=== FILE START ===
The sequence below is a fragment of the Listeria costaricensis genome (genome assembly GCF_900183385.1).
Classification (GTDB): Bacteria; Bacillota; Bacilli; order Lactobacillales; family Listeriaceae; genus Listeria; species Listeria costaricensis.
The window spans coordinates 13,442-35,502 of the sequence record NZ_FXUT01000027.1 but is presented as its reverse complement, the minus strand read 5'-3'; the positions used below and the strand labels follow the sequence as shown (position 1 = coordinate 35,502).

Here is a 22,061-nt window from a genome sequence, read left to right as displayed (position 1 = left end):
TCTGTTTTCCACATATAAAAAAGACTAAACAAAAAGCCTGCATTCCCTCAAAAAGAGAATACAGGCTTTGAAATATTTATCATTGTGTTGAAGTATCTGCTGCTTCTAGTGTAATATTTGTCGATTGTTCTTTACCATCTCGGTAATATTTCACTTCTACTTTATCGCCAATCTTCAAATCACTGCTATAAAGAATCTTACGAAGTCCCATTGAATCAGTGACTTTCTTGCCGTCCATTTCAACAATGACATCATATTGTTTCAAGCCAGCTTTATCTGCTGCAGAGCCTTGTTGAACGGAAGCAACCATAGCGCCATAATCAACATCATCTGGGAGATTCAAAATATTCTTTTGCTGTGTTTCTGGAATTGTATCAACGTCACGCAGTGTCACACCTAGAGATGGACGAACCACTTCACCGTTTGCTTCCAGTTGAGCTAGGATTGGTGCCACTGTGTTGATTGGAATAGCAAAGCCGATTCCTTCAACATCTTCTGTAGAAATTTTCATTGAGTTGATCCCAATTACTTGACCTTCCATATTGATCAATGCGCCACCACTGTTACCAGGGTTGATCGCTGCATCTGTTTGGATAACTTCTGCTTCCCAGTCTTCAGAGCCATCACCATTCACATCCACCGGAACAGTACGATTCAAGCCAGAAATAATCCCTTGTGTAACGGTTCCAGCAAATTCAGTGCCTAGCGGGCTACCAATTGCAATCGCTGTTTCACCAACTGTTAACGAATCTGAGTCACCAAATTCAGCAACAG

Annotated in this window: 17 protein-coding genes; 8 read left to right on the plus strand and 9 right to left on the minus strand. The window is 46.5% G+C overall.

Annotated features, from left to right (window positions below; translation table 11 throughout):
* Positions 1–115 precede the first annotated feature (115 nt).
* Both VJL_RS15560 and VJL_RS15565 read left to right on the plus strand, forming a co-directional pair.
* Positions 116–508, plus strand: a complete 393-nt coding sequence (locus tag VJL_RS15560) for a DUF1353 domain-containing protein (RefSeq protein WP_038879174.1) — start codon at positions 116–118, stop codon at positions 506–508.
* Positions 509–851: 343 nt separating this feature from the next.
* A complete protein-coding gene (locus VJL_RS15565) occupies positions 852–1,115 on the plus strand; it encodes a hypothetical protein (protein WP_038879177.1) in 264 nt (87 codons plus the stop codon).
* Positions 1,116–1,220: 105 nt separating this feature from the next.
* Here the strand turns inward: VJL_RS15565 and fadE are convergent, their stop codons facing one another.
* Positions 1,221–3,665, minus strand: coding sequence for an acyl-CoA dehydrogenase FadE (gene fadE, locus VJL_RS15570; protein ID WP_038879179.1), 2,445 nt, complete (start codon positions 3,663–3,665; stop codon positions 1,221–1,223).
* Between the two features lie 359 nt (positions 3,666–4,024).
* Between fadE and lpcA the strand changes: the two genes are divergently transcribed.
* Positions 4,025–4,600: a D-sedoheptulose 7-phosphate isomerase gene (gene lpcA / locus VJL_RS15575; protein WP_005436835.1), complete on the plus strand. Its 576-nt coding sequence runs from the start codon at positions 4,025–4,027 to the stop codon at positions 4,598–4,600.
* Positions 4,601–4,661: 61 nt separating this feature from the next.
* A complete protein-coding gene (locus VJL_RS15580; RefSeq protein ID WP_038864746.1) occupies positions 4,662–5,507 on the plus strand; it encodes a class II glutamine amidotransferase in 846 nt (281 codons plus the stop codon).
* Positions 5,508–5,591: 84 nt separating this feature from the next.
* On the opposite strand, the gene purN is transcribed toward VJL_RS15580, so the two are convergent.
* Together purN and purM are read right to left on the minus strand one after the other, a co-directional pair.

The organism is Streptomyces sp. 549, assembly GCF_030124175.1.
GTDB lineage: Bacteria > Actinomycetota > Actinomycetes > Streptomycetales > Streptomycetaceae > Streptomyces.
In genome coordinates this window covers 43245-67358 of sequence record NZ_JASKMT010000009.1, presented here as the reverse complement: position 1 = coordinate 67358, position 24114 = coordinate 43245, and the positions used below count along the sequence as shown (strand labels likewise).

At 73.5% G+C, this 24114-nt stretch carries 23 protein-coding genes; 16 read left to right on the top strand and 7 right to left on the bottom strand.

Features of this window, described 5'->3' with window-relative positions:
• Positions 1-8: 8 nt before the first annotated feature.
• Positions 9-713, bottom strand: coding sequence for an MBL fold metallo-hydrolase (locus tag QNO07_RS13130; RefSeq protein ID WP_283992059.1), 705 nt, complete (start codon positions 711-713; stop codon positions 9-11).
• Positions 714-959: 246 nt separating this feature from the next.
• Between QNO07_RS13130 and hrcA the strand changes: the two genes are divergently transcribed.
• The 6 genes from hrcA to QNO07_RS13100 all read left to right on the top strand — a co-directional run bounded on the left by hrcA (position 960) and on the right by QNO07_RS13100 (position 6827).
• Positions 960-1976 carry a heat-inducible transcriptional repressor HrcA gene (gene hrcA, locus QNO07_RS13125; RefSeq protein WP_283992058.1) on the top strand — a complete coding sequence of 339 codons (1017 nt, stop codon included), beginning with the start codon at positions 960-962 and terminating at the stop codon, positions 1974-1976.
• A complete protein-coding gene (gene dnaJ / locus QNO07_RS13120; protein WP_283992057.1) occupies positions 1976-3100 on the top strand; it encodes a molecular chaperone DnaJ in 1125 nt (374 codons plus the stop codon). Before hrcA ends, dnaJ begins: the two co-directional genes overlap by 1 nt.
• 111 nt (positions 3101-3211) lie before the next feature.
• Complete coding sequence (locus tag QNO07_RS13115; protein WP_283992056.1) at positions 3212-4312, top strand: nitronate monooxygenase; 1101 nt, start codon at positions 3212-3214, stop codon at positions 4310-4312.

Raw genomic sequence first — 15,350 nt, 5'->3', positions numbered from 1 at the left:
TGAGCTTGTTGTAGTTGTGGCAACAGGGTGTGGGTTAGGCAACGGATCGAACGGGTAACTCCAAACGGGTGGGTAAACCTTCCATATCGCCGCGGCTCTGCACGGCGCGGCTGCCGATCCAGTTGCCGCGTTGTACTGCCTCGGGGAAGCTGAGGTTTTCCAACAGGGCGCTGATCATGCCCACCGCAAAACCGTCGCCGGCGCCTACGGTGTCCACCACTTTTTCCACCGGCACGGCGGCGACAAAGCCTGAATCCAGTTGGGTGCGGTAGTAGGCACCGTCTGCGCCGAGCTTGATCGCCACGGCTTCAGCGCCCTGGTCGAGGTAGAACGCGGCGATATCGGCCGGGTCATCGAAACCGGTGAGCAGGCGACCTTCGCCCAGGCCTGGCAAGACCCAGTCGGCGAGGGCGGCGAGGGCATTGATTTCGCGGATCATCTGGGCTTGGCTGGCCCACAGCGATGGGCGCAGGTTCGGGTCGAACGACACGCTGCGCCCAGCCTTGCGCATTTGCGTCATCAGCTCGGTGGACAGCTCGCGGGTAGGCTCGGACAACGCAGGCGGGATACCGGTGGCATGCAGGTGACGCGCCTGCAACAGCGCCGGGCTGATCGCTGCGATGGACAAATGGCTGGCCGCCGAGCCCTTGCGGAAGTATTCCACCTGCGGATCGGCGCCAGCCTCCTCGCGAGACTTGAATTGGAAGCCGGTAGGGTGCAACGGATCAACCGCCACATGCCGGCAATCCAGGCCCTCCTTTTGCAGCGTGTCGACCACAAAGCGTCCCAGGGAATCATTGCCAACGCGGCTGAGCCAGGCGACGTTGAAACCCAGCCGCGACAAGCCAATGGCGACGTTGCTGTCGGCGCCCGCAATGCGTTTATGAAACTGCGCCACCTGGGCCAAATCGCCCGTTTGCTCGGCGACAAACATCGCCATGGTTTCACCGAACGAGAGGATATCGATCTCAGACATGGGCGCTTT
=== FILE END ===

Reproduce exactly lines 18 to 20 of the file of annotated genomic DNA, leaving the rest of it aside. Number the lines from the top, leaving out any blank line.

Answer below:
* Positions 4,025–4,600: a D-sedoheptulose 7-phosphate isomerase gene (gene lpcA / locus VJL_RS15575; protein WP_005436835.1), complete on the plus strand. Its 576-nt coding sequence runs from the start codon at positions 4,025–4,027 to the stop codon at positions 4,598–4,600.
* Positions 4,601–4,661: 61 nt separating this feature from the next.
* A complete protein-coding gene (locus VJL_RS15580; RefSeq protein ID WP_038864746.1) occupies positions 4,662–5,507 on the plus strand; it encodes a class II glutamine amidotransferase in 846 nt (281 codons plus the stop codon).